Scouting for Food’s Legacy of Service

Scouting for Food’s Legacy of Service

During this season of giving, I often think about how our Scouting for Food program has evolved into a lasting goodwill adventure for many of our councils. It is a wonderful example of how our spirit of service to our communities knows no boundaries.

When Scouting for Food was first announced, as the Program Director of the Hiawatha Council in Syracuse, NY, it was my job to support the chair of this new effort.  We had no idea how much food would be collected, and organized a fleet of 18 wheelers with potato bins to collect the donated items.

We were overwhelmed!  The potato bins quickly filled, and the food was just shoved in the trucks any way possible.  The staff and volunteers then worked for 48 hours straight at the Food Bank sorting, boxing, and dealing with all the food.

And we saw some strange things come out of people’s cabinets!  There were cans of caviar, sardines, shoe polish, you name it.  After a weekend, we emerged sleepy, worn out, but just full of wonder at the spirit of giving we witnessed.  It brought home for me how Scouting can be the instigator of motivating the community to action.

What started in 1988 as a two-year “National Good Turn” food-collection program is still going strong 27 years later. Hunger was identified by Scouting at that time as one of five “unacceptables” in our society (others were drug and child abuse, illiteracy and unemployment), and Scouting for Food was launched to meet the needs of the nation’s hungry. Our Scouts collected more than 60 million food items the first year.

Since then, we have collected tons of food supplies to help the needy from coast-to-coast, and this year is no different. To highlight just a few great examples: Troop 73 in Westfield, N.J. filled three rooms of its local food pantry from floor to ceiling with Scouting for Food donations;  door-to-door collections by Scouts in Hillsboro, Ohio netted 1,393 food items; and in Reno, Nev., Scouts collected nearly 5,000 pounds of supplies for a food pantry that serves more than 5,000 families a month.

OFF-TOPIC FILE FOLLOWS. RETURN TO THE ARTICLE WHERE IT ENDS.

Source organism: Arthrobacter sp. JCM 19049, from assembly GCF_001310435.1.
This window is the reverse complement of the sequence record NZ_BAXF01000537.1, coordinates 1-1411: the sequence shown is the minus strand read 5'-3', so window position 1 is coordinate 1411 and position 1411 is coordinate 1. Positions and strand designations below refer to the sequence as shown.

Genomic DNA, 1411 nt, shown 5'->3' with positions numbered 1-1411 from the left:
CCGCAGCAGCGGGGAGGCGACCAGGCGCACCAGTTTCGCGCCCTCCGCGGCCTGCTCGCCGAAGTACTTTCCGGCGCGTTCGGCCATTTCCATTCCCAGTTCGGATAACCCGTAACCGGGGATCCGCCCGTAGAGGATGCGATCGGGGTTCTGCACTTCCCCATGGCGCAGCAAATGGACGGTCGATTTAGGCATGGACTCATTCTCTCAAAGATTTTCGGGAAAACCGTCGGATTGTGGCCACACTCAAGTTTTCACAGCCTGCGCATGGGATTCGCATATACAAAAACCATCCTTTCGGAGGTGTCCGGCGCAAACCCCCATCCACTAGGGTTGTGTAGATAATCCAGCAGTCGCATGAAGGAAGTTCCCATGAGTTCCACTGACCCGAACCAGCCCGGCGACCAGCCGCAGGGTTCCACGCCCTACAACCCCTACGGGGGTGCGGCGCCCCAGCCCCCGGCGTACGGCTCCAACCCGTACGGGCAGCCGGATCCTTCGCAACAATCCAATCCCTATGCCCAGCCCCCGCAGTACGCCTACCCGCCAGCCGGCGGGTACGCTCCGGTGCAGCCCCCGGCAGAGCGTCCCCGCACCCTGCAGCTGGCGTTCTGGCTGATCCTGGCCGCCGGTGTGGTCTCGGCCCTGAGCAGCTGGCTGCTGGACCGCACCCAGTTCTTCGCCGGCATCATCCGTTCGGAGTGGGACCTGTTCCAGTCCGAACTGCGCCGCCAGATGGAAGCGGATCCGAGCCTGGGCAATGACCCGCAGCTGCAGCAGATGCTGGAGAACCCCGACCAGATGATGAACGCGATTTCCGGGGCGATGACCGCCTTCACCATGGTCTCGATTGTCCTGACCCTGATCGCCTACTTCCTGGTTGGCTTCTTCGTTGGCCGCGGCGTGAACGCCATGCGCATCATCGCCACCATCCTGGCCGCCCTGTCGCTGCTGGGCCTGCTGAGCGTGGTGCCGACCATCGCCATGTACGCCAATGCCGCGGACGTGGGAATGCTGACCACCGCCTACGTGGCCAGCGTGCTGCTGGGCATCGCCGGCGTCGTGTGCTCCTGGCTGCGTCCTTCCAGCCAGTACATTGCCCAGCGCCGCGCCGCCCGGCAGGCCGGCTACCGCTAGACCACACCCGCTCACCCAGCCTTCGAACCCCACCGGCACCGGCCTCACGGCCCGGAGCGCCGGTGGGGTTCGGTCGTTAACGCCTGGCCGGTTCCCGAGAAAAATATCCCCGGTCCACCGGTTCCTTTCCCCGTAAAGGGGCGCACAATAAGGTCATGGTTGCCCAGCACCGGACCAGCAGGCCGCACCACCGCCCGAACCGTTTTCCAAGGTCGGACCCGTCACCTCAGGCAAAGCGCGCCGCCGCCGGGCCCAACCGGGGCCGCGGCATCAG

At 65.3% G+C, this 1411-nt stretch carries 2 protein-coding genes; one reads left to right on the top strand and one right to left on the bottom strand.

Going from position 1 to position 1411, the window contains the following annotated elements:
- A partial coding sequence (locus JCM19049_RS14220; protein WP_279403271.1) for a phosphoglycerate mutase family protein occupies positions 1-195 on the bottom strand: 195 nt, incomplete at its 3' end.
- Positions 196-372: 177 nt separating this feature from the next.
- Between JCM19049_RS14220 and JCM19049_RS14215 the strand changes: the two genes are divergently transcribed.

boy scout troop 73 scouting for food

Boy Scout Troop 73 from Holy Trinity Church joined fellow Cub Scout Packs and Boy Scout Troops in Westfield to participate in this year’s Scouting for Food. The troop’s efforts resulted in the most successful food-donation service project in Westfield in recent memory.


Our Scout Oath calls on our young people to “help other people at all times,” and Scouting for Food demonstrates to the nation how our movement can make a difference in their communities.

Serving others always has been what the BSA does best. Our first national Good Turn in 1912 promoted a “safe and sane” Fourth of July. We answered the call to support our nation’s military in World War I by planting war gardens and selling Liberty bonds and war savings stamps totaling more than $355 million. During World War II, we rallied to collect 30 million pounds of rubber during a two-week drive and served as messengers and dispatch bearers. And in 1971, Scouting’s Keep America Beautiful Day collected a million tons of litter.

Now, in this latest chapter of our service history, Scouting for Food has grown into a major legacy program for many of our councils and has become a point of pride for millions of Scouts. In addition to the joy of helping others, Scouting for Food also gives our young people a sense of responsibility, teaches leadership and gives additional meaning to our “Do a Good Turn Daily” slogan. It is another way that we build character for America’s youth.

I want to offer my thanks and congratulations to the volunteer and staff leadership of local councils along with all of our Scouts and units that helped gather much-needed food supplies both this year and in years past for needy individuals and families across the country. Your efforts are definitely making a positive difference in the lives of those who are less fortunate. Many food pantries, shelters and other humanitarian agencies depend on Scouting for Food projects to help keep their shelves full, and I am always inspired by our Scouts and volunteers who answer the call year after year.

Well done, everyone!

Thanks for reading,


Nathan Johnson

As a member of the Communications team at Boy Scouts of America, Nathan Johnson enjoys finding and sharing the stories that inform, inspire, and delight the Scouting family.


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Scouting for Food’s Legacy of Service
Scouting for Food’s Legacy of Service
Scouting for Food’s Legacy of Service